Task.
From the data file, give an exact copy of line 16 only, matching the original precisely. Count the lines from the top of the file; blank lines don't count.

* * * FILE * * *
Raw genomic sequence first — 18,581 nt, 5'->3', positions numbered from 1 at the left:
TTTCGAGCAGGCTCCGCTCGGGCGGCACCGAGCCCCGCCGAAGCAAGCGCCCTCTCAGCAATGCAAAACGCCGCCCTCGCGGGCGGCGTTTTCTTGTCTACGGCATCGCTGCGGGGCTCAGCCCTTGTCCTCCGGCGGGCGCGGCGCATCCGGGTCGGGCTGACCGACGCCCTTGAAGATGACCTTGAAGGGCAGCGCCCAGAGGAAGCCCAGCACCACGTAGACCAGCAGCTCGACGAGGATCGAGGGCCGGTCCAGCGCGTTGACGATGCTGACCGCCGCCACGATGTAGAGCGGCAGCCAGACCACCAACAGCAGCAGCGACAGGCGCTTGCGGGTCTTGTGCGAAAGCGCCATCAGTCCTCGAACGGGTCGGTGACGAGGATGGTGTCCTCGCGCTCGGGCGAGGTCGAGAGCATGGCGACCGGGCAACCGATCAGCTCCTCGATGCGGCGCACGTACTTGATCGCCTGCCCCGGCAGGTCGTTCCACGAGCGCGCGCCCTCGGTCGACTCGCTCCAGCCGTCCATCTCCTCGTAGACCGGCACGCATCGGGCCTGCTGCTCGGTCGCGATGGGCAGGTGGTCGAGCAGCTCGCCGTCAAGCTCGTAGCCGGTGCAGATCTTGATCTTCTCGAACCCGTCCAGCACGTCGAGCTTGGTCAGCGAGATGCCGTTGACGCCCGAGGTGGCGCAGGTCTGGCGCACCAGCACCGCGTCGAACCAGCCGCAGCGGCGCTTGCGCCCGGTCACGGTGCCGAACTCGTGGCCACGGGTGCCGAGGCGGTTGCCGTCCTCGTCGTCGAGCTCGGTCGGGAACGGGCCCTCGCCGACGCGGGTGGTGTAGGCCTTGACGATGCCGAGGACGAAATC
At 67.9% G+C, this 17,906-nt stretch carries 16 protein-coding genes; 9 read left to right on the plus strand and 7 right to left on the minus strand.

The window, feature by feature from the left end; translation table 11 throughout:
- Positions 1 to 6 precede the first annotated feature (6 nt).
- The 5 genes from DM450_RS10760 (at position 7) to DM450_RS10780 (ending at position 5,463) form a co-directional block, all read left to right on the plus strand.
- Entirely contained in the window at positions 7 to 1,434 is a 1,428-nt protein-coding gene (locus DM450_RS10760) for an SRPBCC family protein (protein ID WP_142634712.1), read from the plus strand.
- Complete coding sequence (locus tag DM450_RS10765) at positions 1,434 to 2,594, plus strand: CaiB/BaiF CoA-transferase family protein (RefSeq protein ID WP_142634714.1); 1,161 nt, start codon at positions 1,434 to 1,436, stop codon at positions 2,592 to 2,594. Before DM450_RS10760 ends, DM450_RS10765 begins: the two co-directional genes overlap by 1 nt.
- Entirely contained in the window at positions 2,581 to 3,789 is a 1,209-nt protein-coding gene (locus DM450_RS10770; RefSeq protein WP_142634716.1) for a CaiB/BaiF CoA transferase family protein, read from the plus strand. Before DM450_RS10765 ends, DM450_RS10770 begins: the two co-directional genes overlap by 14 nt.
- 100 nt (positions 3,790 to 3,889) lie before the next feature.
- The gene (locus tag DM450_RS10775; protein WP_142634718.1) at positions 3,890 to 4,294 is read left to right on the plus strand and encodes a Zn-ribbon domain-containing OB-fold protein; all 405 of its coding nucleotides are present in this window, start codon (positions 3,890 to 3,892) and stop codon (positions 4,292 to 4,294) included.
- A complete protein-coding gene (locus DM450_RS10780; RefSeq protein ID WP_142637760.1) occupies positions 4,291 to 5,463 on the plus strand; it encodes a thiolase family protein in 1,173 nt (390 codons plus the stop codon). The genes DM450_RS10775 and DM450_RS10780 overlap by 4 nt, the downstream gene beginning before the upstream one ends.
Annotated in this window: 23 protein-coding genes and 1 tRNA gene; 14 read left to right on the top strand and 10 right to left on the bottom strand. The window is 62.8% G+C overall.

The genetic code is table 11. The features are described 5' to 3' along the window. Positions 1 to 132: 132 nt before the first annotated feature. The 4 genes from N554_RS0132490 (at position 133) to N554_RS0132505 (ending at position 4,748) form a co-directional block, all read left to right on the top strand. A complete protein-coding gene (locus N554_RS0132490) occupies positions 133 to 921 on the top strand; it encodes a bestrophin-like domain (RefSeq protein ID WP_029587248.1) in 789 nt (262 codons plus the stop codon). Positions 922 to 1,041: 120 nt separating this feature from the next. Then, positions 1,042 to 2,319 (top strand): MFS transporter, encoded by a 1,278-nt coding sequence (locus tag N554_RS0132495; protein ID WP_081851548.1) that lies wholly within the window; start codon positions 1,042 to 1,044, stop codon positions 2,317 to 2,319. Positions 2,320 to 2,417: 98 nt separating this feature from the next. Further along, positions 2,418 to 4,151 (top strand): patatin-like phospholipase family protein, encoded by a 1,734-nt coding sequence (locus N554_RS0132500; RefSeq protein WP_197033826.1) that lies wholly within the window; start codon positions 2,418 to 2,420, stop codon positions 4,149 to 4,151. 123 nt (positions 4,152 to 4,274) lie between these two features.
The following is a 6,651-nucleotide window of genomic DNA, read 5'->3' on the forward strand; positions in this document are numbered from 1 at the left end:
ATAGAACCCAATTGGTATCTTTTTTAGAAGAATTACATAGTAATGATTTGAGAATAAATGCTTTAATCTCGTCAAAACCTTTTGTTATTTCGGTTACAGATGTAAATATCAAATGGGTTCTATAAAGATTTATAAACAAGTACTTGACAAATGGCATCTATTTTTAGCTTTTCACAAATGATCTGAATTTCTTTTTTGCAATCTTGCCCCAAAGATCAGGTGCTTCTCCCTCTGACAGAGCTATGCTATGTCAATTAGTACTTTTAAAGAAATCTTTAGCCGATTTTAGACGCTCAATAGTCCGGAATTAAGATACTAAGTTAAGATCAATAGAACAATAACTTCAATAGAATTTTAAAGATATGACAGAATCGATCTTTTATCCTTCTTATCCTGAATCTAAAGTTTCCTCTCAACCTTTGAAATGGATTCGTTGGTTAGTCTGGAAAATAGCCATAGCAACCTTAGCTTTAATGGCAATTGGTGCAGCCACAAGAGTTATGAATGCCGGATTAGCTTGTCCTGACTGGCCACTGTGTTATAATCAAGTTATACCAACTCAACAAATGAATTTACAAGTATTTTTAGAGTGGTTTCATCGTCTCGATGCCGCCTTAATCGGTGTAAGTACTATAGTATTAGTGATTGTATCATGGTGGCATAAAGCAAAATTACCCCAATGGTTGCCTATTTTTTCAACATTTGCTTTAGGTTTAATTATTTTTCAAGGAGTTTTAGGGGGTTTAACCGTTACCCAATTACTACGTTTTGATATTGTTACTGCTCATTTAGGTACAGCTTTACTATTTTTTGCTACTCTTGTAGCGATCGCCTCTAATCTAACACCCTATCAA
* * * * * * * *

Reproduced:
ATAGAACCCAATTGGTATCTTTTTTAGAAGAATTACATAGTAATGATTTGAGAATAAATGCTTTAATCTCGTCAAAACCTTTTGTTATTTCGGTTACAGATGTAAATATCAAATGGGTTCTATAAAGATTTATAAACAAGTACTTGACAAATGGCATCTATTTTTAGCTTTTCACAAATGATCTGAATTTCTTTTTTGCAATCTTGCCCCAAAGATCAGGTGCTTCTCCCTCTGACAGAGCTATGCTATGTCAATTAGTACTTTTAAAGAAATCTTTAGCCGATTTTAGACGCTCAATAGTCCGGAATTAAGATACTAAGTTAAGATCAATAGAACAATAACTTCAATAGAATTTTAAAGATATGACAGAATCGATCTTTTATCCTTCTTATCCTGAATCTAAAGTTTCCTCTCAACCTTTGAAATGGATTCGTTGGTTAGTCTGGAAAATAGCCATAGCAACCTTAGCTTTAATGGCAATTGGTGCAGCCACAAGAGTTATGAATGCCGGATTAGCTTGTCCTGACTGGCCACTGTGTTATAATCAAGTTATACCAACTCAACAAATGAATTTACAAGTATTTTTAGAGTGGTTTCATCGTCTCGATGCCGCCTTAATCGGTGTAAGTACTATAGTATTAGTGATTGTATCATGGTGGCATAAAGCAAAATTACCCCAATGGTTGCCTATTTTTTCAACATTTGCTTTAGGTTTAATTATTTTTCAAGGAGTTTTAGGGGGTTTAACCGTTACCCAATTACTACGTTTTGATATTGTTACTGCTCATTTAGGTACAGCTTTACTATTTTTTGCTACTCTTGTAGCGATCGCCTCTAATCTAACACCCTATCAA